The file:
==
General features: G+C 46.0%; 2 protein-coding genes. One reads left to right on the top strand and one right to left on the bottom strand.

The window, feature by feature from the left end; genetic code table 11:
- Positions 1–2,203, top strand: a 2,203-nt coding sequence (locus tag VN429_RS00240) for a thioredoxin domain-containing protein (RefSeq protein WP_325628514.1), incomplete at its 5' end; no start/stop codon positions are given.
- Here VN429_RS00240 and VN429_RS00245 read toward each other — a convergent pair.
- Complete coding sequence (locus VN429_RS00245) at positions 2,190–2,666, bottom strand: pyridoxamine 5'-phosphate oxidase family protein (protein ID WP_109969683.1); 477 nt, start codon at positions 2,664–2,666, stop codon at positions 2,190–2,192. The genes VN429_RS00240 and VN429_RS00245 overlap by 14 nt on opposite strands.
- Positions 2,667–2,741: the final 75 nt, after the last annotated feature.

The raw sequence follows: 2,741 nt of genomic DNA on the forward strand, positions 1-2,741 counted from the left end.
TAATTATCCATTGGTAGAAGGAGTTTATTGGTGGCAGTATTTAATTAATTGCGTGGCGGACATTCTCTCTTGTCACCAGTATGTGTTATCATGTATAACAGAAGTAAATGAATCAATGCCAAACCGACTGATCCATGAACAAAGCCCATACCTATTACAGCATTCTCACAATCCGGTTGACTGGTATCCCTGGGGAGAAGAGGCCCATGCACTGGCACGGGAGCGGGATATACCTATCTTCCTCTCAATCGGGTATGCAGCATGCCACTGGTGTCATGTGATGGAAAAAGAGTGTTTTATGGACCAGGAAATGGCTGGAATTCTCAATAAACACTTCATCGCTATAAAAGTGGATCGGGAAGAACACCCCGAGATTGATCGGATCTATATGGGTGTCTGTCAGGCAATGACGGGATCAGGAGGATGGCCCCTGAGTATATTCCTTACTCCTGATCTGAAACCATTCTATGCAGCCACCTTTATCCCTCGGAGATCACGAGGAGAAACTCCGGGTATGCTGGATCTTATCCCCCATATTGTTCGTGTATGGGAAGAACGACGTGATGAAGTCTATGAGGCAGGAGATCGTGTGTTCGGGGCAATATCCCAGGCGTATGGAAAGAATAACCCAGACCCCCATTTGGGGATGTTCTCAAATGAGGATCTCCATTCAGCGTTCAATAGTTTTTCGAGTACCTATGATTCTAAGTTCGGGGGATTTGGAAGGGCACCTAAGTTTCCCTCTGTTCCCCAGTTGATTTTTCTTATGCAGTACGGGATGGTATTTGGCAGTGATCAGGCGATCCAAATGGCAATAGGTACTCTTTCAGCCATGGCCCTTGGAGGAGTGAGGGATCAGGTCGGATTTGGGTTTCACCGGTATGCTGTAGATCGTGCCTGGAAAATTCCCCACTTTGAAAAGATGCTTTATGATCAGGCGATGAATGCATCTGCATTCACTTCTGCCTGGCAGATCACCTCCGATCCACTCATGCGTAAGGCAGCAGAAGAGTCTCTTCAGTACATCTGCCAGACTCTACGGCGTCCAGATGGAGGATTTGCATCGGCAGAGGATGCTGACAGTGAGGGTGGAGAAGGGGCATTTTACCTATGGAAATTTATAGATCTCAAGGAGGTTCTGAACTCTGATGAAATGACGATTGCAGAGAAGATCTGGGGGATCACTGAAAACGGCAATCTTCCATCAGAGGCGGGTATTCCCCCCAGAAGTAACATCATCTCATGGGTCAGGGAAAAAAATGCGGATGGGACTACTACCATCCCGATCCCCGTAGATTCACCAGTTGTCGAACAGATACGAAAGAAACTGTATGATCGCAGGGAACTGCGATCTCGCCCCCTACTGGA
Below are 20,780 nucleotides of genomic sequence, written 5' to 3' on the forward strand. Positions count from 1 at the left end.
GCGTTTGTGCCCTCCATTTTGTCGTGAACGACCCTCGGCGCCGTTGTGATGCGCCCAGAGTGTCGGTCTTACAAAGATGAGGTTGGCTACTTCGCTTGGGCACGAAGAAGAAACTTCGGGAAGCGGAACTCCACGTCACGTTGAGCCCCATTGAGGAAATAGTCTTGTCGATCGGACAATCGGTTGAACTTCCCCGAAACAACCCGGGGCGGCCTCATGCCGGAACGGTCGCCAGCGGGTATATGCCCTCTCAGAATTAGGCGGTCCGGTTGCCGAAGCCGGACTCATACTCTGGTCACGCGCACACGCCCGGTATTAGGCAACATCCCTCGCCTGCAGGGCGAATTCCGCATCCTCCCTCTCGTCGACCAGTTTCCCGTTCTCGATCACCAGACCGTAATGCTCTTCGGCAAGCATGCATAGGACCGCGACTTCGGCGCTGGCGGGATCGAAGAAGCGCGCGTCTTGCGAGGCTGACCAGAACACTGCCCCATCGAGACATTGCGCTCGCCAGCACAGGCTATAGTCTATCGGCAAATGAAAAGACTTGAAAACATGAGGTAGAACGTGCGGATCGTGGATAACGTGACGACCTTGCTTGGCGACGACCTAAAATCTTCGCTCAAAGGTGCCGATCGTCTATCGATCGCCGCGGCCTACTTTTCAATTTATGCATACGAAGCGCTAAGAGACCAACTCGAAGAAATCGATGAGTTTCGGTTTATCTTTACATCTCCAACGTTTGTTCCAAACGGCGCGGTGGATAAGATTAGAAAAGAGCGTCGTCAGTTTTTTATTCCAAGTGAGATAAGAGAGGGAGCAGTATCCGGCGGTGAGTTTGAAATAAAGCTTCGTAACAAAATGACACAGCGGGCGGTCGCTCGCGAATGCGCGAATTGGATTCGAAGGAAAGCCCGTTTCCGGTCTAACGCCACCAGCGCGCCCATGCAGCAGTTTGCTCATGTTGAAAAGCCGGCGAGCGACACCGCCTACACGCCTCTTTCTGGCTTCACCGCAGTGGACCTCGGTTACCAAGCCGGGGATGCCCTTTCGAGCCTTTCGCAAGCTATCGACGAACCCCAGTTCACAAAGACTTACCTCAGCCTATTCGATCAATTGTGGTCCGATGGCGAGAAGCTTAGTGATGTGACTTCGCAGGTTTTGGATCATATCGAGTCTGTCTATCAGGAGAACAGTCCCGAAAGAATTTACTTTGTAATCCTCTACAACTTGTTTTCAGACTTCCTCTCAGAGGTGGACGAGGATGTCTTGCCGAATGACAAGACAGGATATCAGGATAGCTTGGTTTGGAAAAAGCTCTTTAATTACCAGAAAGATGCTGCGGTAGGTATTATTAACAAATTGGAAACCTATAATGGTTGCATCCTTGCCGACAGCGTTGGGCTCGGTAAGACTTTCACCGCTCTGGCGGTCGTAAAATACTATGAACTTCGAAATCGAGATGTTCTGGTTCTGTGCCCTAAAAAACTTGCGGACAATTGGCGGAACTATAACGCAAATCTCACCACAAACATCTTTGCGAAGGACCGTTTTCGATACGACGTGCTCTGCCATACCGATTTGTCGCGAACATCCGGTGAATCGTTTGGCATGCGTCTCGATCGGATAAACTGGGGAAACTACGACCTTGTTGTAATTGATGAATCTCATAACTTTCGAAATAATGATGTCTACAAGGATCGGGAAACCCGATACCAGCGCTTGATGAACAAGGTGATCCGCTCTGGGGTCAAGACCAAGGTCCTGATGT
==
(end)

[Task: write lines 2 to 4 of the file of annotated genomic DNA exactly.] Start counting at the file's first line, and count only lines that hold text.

The window, feature by feature from the left end; genetic code table 11:
- Positions 1–2,203, top strand: a 2,203-nt coding sequence (locus tag VN429_RS00240) for a thioredoxin domain-containing protein (RefSeq protein WP_325628514.1), incomplete at its 5' end; no start/stop codon positions are given.
- Here VN429_RS00240 and VN429_RS00245 read toward each other — a convergent pair.